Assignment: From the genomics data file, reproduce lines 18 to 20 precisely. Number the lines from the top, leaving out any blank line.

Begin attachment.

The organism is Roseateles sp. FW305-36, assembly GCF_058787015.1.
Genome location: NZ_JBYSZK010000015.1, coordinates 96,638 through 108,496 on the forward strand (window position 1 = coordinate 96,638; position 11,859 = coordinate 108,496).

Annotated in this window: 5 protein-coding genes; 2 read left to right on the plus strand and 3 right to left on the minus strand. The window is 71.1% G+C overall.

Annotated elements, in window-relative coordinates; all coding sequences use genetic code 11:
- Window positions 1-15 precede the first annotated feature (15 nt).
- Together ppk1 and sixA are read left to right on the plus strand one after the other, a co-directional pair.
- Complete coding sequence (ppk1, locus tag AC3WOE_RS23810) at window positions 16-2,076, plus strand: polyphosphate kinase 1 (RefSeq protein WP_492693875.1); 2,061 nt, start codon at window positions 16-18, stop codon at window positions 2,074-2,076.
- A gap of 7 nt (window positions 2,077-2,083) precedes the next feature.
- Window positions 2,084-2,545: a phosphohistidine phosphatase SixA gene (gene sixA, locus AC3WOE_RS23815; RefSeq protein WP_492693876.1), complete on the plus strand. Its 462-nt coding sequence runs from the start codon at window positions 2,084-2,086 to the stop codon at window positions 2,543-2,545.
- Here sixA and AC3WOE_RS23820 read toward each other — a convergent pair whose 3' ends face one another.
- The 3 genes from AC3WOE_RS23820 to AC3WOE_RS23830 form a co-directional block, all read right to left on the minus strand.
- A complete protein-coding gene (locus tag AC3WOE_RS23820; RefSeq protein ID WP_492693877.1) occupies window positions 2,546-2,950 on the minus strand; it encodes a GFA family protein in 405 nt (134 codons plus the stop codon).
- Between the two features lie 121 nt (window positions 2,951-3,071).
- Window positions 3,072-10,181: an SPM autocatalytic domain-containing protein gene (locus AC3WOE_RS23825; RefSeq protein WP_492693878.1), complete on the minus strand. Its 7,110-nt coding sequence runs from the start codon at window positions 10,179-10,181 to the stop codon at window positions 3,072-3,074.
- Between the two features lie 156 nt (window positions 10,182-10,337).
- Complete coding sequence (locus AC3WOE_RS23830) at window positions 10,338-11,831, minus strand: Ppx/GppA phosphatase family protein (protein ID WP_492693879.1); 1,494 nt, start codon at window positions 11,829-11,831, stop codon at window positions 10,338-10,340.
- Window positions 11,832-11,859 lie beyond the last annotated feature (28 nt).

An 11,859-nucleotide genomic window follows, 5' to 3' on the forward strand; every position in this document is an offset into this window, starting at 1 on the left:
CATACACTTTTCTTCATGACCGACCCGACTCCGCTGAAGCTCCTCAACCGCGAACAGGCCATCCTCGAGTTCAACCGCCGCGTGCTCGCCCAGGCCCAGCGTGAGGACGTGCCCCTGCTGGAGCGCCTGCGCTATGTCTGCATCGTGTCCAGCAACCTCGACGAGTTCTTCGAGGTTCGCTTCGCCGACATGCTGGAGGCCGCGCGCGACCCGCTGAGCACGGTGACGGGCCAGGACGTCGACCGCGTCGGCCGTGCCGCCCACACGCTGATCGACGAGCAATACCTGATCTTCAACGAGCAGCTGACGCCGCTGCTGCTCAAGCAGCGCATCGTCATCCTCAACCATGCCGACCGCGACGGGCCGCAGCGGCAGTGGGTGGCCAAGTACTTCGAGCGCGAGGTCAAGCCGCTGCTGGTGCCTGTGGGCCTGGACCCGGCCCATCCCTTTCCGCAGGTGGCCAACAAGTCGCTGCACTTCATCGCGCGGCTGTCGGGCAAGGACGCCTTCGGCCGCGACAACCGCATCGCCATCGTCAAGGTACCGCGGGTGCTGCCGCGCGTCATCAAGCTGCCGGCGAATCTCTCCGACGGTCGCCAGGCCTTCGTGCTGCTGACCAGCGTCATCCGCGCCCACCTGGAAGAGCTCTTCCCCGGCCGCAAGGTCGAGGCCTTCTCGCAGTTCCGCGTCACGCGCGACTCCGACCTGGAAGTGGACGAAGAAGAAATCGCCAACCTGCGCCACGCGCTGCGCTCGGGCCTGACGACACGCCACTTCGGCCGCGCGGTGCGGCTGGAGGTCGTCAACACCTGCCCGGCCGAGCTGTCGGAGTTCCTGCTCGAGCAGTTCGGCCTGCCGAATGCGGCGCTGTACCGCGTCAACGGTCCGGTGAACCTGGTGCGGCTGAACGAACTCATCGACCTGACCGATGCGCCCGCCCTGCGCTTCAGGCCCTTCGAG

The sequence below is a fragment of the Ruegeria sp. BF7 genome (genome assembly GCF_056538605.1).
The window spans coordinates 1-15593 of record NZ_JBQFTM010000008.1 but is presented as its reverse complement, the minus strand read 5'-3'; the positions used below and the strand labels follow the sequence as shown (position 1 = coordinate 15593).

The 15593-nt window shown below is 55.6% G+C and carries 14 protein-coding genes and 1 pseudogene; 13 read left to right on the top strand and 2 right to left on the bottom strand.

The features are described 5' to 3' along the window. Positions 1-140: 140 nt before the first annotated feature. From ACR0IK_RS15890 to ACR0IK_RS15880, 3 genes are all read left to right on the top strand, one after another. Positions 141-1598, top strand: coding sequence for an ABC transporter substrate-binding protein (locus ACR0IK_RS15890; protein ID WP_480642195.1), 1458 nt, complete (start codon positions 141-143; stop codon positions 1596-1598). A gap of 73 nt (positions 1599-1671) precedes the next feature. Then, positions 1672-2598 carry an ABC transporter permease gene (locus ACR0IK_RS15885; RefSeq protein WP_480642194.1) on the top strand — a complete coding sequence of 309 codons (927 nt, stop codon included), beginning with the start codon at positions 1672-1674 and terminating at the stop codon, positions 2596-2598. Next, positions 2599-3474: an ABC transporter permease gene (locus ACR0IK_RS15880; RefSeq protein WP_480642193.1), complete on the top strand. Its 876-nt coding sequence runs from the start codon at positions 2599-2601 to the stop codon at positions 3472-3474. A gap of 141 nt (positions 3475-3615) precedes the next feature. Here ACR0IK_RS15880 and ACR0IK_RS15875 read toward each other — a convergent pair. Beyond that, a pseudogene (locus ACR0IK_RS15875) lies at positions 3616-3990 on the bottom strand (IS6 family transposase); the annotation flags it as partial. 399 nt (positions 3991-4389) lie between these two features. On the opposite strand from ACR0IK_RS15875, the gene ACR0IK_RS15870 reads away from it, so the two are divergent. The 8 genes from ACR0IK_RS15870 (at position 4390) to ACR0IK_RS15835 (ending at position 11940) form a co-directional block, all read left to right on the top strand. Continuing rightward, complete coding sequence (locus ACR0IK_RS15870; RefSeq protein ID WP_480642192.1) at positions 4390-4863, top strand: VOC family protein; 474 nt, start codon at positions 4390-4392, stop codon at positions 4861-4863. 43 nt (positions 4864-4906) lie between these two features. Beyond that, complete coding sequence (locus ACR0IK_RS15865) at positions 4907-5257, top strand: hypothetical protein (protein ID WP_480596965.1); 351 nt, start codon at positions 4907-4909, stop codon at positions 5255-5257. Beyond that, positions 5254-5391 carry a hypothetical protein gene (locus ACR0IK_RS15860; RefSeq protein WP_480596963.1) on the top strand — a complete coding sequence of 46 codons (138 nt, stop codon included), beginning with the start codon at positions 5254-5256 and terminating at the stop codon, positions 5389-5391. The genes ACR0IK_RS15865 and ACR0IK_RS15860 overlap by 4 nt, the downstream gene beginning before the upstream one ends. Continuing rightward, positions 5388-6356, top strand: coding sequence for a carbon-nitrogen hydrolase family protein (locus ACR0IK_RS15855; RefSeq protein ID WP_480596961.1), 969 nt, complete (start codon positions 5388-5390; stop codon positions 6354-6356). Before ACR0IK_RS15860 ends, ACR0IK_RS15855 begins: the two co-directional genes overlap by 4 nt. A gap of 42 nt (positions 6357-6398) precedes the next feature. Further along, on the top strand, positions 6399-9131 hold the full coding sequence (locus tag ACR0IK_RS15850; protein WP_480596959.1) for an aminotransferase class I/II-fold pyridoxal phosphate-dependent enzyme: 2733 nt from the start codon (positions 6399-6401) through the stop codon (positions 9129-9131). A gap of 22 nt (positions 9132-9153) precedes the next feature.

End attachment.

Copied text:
An 11,859-nucleotide genomic window follows, 5' to 3' on the forward strand; every position in this document is an offset into this window, starting at 1 on the left:
CATACACTTTTCTTCATGACCGACCCGACTCCGCTGAAGCTCCTCAACCGCGAACAGGCCATCCTCGAGTTCAACCGCCGCGTGCTCGCCCAGGCCCAGCGTGAGGACGTGCCCCTGCTGGAGCGCCTGCGCTATGTCTGCATCGTGTCCAGCAACCTCGACGAGTTCTTCGAGGTTCGCTTCGCCGACATGCTGGAGGCCGCGCGCGACCCGCTGAGCACGGTGACGGGCCAGGACGTCGACCGCGTCGGCCGTGCCGCCCACACGCTGATCGACGAGCAATACCTGATCTTCAACGAGCAGCTGACGCCGCTGCTGCTCAAGCAGCGCATCGTCATCCTCAACCATGCCGACCGCGACGGGCCGCAGCGGCAGTGGGTGGCCAAGTACTTCGAGCGCGAGGTCAAGCCGCTGCTGGTGCCTGTGGGCCTGGACCCGGCCCATCCCTTTCCGCAGGTGGCCAACAAGTCGCTGCACTTCATCGCGCGGCTGTCGGGCAAGGACGCCTTCGGCCGCGACAACCGCATCGCCATCGTCAAGGTACCGCGGGTGCTGCCGCGCGTCATCAAGCTGCCGGCGAATCTCTCCGACGGTCGCCAGGCCTTCGTGCTGCTGACCAGCGTCATCCGCGCCCACCTGGAAGAGCTCTTCCCCGGCCGCAAGGTCGAGGCCTTCTCGCAGTTCCGCGTCACGCGCGACTCCGACCTGGAAGTGGACGAAGAAGAAATCGCCAACCTGCGCCACGCGCTGCGCTCGGGCCTGACGACACGCCACTTCGGCCGCGCGGTGCGGCTGGAGGTCGTCAACACCTGCCCGGCCGAGCTGTCGGAGTTCCTGCTCGAGCAGTTCGGCCTGCCGAATGCGGCGCTGTACCGCGTCAACGGTCCGGTGAACCTGGTGCGGCTGAACGAACTCATCGACCTGACCGATGCGCCCGCCCTGCGCTTCAGGCCCTTCGAG

The sequence below is a fragment of the Ruegeria sp. BF7 genome (genome assembly GCF_056538605.1).